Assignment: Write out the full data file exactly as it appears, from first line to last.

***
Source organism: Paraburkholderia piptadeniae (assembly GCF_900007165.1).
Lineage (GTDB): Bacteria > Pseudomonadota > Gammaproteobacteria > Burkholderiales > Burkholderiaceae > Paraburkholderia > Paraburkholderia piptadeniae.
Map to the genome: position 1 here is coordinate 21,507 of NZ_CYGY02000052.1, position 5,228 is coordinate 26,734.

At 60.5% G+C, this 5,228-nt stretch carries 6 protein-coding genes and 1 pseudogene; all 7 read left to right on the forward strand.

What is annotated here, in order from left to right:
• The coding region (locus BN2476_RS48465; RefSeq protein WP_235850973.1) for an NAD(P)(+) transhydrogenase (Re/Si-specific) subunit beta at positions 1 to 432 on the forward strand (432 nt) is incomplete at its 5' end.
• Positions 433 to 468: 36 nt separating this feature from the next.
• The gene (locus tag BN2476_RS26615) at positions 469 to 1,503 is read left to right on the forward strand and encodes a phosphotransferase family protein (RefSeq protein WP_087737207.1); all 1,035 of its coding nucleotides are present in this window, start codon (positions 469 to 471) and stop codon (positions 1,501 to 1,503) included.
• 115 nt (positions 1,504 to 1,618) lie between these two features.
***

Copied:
Source organism: Paraburkholderia piptadeniae (assembly GCF_900007165.1).
Lineage (GTDB): Bacteria > Pseudomonadota > Gammaproteobacteria > Burkholderiales > Burkholderiaceae > Paraburkholderia > Paraburkholderia piptadeniae.
Map to the genome: position 1 here is coordinate 21,507 of NZ_CYGY02000052.1, position 5,228 is coordinate 26,734.

At 60.5% G+C, this 5,228-nt stretch carries 6 protein-coding genes and 1 pseudogene; all 7 read left to right on the forward strand.

What is annotated here, in order from left to right:
• The coding region (locus BN2476_RS48465; RefSeq protein WP_235850973.1) for an NAD(P)(+) transhydrogenase (Re/Si-specific) subunit beta at positions 1 to 432 on the forward strand (432 nt) is incomplete at its 5' end.
• Positions 433 to 468: 36 nt separating this feature from the next.
• The gene (locus tag BN2476_RS26615) at positions 469 to 1,503 is read left to right on the forward strand and encodes a phosphotransferase family protein (RefSeq protein WP_087737207.1); all 1,035 of its coding nucleotides are present in this window, start codon (positions 469 to 471) and stop codon (positions 1,501 to 1,503) included.
• 115 nt (positions 1,504 to 1,618) lie between these two features.